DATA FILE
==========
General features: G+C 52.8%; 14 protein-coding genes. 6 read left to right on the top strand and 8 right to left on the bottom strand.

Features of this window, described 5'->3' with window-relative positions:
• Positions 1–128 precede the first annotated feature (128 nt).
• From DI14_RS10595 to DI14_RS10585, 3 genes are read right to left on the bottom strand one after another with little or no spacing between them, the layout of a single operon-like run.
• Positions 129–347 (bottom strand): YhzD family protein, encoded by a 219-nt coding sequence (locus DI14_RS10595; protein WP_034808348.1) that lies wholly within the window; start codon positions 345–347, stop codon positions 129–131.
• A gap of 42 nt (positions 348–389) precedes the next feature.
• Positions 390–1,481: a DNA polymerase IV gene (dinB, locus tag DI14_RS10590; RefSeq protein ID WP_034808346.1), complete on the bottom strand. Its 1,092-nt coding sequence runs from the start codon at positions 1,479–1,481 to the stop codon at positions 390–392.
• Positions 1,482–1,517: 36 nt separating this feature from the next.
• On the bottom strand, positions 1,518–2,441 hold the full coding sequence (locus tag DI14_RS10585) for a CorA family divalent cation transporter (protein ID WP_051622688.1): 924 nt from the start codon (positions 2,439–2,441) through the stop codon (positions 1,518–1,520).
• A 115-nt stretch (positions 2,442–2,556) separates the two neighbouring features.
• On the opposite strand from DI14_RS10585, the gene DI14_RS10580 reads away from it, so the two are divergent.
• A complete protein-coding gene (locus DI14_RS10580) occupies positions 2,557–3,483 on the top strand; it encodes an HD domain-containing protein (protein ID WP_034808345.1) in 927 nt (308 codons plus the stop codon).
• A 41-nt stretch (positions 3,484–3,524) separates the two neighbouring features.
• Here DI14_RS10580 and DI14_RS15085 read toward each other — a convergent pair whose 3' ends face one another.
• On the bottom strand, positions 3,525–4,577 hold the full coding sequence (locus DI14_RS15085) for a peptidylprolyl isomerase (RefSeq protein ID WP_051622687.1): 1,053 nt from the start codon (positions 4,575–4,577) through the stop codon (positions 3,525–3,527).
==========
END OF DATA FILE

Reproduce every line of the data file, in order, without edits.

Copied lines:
General features: G+C 52.8%; 14 protein-coding genes. 6 read left to right on the top strand and 8 right to left on the bottom strand.

Features of this window, described 5'->3' with window-relative positions:
• Positions 1–128 precede the first annotated feature (128 nt).
• From DI14_RS10595 to DI14_RS10585, 3 genes are read right to left on the bottom strand one after another with little or no spacing between them, the layout of a single operon-like run.
• Positions 129–347 (bottom strand): YhzD family protein, encoded by a 219-nt coding sequence (locus DI14_RS10595; protein WP_034808348.1) that lies wholly within the window; start codon positions 345–347, stop codon positions 129–131.
• A gap of 42 nt (positions 348–389) precedes the next feature.
• Positions 390–1,481: a DNA polymerase IV gene (dinB, locus tag DI14_RS10590; RefSeq protein ID WP_034808346.1), complete on the bottom strand. Its 1,092-nt coding sequence runs from the start codon at positions 1,479–1,481 to the stop codon at positions 390–392.
• Positions 1,482–1,517: 36 nt separating this feature from the next.
• On the bottom strand, positions 1,518–2,441 hold the full coding sequence (locus tag DI14_RS10585) for a CorA family divalent cation transporter (protein ID WP_051622688.1): 924 nt from the start codon (positions 2,439–2,441) through the stop codon (positions 1,518–1,520).
• A 115-nt stretch (positions 2,442–2,556) separates the two neighbouring features.
• On the opposite strand from DI14_RS10585, the gene DI14_RS10580 reads away from it, so the two are divergent.
• A complete protein-coding gene (locus DI14_RS10580) occupies positions 2,557–3,483 on the top strand; it encodes an HD domain-containing protein (protein ID WP_034808345.1) in 927 nt (308 codons plus the stop codon).
• A 41-nt stretch (positions 3,484–3,524) separates the two neighbouring features.
• Here DI14_RS10580 and DI14_RS15085 read toward each other — a convergent pair whose 3' ends face one another.
• On the bottom strand, positions 3,525–4,577 hold the full coding sequence (locus DI14_RS15085) for a peptidylprolyl isomerase (RefSeq protein ID WP_051622687.1): 1,053 nt from the start codon (positions 4,575–4,577) through the stop codon (positions 3,525–3,527).